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BCIT Institutional Repository
BCIT Institutional Repository
BCIT Institutional Repository supports scholarly, historic, and digitization projects initiated by the Library and Achives at BCIT.
Open Access and Repository Resources
Examples of Scholarly Repositories
DSpace @ MIT
A growing collection of MIT’s research that includes peer-reviewed articles, technical reports, working papers, 35,000+ theses and more.
eScholarship, University of California
eScholarship's open access publishing platform and its core research tools are powered primarily by California Digital Library developed technologies.
RoMEO is a searchable database of publisher's policies regarding the self- archiving of journal articles on the web and in Open Access repositories.
Ontario Council of University Libraries (OCUL) Scholars Portal - Scholars GeoPortal
Canada’s first certified Trustworthy Digital Repository. Scholars GeoPortal is a geospatial data discovery tool.
University of British Columbia cIRcle
University of British Columbia cIRcle is an open access digital repository for published and unpublished material created by the UBC community and its partners It uses DSpace, an open-source system. This is UBC's Thesis repository.
Simon Fraser University Summit
Summit is the Simon Fraser University research repository, a place to bring together selected scholarship and research of SFU and to promote this work to the wider world.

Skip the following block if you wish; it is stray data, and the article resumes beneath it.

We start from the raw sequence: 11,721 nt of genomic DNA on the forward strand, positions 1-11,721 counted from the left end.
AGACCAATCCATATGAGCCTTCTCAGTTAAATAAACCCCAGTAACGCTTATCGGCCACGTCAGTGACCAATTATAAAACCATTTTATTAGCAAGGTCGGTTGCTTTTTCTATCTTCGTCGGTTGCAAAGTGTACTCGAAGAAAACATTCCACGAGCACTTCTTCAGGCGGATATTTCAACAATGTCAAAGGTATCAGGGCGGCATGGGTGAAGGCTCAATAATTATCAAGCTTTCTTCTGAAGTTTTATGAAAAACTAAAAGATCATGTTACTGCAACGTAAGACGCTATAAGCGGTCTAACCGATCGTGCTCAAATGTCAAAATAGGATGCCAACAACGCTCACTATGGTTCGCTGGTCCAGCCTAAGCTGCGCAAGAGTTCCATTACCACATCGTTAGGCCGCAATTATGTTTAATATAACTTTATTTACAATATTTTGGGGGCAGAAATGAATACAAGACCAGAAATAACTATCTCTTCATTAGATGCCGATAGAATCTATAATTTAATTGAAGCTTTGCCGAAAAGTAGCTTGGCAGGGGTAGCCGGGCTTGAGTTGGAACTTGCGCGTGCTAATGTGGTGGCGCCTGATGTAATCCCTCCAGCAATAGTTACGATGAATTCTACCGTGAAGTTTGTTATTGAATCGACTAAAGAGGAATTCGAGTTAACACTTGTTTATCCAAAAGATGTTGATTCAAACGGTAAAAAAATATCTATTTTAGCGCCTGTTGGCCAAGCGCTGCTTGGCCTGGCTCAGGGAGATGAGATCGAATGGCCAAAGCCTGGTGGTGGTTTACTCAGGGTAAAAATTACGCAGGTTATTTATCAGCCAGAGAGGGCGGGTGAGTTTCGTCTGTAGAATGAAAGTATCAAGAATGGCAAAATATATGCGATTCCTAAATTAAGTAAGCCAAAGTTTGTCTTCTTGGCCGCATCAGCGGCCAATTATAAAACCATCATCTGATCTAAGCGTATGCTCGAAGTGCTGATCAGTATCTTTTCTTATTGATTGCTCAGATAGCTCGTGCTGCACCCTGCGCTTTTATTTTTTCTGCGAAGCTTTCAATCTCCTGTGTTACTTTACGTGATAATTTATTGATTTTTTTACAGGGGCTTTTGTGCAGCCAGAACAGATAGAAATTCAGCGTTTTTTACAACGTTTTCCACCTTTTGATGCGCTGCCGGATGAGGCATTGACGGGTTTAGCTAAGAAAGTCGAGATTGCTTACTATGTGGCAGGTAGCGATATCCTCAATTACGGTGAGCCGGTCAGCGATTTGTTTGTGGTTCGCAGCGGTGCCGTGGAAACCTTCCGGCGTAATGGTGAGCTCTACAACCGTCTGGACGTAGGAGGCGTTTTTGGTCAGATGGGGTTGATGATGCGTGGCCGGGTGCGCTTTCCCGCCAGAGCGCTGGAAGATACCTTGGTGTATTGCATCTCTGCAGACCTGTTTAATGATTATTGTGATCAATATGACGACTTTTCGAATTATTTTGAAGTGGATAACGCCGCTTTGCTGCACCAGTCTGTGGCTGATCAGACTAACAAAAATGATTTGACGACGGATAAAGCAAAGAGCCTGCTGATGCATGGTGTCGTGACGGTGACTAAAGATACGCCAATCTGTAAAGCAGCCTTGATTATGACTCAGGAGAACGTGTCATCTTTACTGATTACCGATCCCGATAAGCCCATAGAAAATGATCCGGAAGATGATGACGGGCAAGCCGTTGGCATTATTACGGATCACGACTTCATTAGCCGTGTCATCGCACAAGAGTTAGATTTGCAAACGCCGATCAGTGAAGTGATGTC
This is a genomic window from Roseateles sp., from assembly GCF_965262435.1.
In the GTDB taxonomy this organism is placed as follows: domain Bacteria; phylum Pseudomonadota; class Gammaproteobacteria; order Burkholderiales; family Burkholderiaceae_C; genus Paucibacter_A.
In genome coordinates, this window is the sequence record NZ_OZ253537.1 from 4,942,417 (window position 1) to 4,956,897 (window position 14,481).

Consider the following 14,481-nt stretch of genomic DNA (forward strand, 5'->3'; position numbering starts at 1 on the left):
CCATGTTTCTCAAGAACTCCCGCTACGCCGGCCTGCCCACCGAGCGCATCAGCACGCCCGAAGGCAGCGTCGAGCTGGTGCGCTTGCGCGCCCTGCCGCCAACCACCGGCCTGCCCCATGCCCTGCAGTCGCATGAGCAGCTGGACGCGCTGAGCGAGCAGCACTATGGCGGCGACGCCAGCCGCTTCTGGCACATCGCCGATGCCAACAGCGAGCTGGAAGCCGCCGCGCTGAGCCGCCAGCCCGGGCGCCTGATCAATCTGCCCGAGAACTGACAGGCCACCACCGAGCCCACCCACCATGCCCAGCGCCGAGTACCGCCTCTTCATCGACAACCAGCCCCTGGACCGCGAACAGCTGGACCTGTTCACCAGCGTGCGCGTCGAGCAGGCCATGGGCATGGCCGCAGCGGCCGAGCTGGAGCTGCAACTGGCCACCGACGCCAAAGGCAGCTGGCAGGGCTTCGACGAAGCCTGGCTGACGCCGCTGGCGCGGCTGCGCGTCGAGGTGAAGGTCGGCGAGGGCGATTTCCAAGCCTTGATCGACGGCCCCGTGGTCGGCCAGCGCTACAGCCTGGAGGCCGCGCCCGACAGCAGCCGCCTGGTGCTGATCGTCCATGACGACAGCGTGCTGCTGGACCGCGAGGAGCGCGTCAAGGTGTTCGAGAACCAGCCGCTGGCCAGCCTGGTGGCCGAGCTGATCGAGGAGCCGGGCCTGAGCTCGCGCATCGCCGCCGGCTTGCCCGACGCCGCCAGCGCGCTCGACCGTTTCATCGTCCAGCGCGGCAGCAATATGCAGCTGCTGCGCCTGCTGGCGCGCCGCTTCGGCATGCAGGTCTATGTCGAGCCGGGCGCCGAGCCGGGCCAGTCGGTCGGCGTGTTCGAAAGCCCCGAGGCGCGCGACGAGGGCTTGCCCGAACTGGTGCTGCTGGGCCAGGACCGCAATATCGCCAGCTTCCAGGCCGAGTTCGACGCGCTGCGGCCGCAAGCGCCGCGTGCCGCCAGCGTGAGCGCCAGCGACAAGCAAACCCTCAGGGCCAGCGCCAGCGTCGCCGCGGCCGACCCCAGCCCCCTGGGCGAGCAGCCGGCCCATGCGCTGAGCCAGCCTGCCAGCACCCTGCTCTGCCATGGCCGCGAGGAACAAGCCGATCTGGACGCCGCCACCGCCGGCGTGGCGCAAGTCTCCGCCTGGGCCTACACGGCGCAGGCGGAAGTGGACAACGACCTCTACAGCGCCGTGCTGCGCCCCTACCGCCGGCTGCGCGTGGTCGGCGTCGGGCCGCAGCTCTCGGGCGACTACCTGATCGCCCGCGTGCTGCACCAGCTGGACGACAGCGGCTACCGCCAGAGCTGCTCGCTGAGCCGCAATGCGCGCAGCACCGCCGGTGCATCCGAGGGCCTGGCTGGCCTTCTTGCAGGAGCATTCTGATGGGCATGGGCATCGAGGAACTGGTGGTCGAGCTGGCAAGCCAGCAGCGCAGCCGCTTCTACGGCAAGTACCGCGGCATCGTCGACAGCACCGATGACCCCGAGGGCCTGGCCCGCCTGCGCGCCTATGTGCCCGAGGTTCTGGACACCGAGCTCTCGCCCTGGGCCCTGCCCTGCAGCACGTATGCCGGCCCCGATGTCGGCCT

Dryad hosts research data underlying Ecology scientific and medical publications. Dryad is built upon the open-source DSpace repository software.
SDR - Stanford Digital Repository
Stanford Digital Repository (SDR) is Stanford University Libraries' digital preservation system.The SDR 2.0 design has two primary layers: the Application Layer and the Storage Layer. Open source Fedora repository software is used as the administrative datastore.
Repositories for Scholarly Work
Institutional repositories have been established in academic and research libraries. University based institutional repositories manage, disseminate and preserve where appropriate, digital materials created by the institution and its community members. They also organize and access these materials. A survey conducted by the Coalition for Networked Information (CN1) and (United States Higher Education Institutions, 2005) found that research libraries have taken on a leadership role in both policy formulation and operational deployment roles for institutional repositories at research universities. In the Latter’s survey, 88% of the respondents indicated that the library had the sole responsibility. The roles of libraries in institutional repositories as follows:
- Academic libraries retain responsibility for managing and archiving traditionally published print materials.
- Library programmes and budgets will have to support faculty open access publishing activities in order for libraries to remain relevant in this constituency.
- For libraries with organizational imperative to invest in the future, institutional repositories offer a compelling response.
- Libraries are best suited to provide much of the document preparation expertise (document format control, archival standards etc) to help authors contribute their research to institution’s repository.
- Libraries can most effectively provide much of the expertise in terms of metadata tagging, authority controls and the other content management requirement that increases access to and usability of the data.
Digital Projects Librarian / Archivist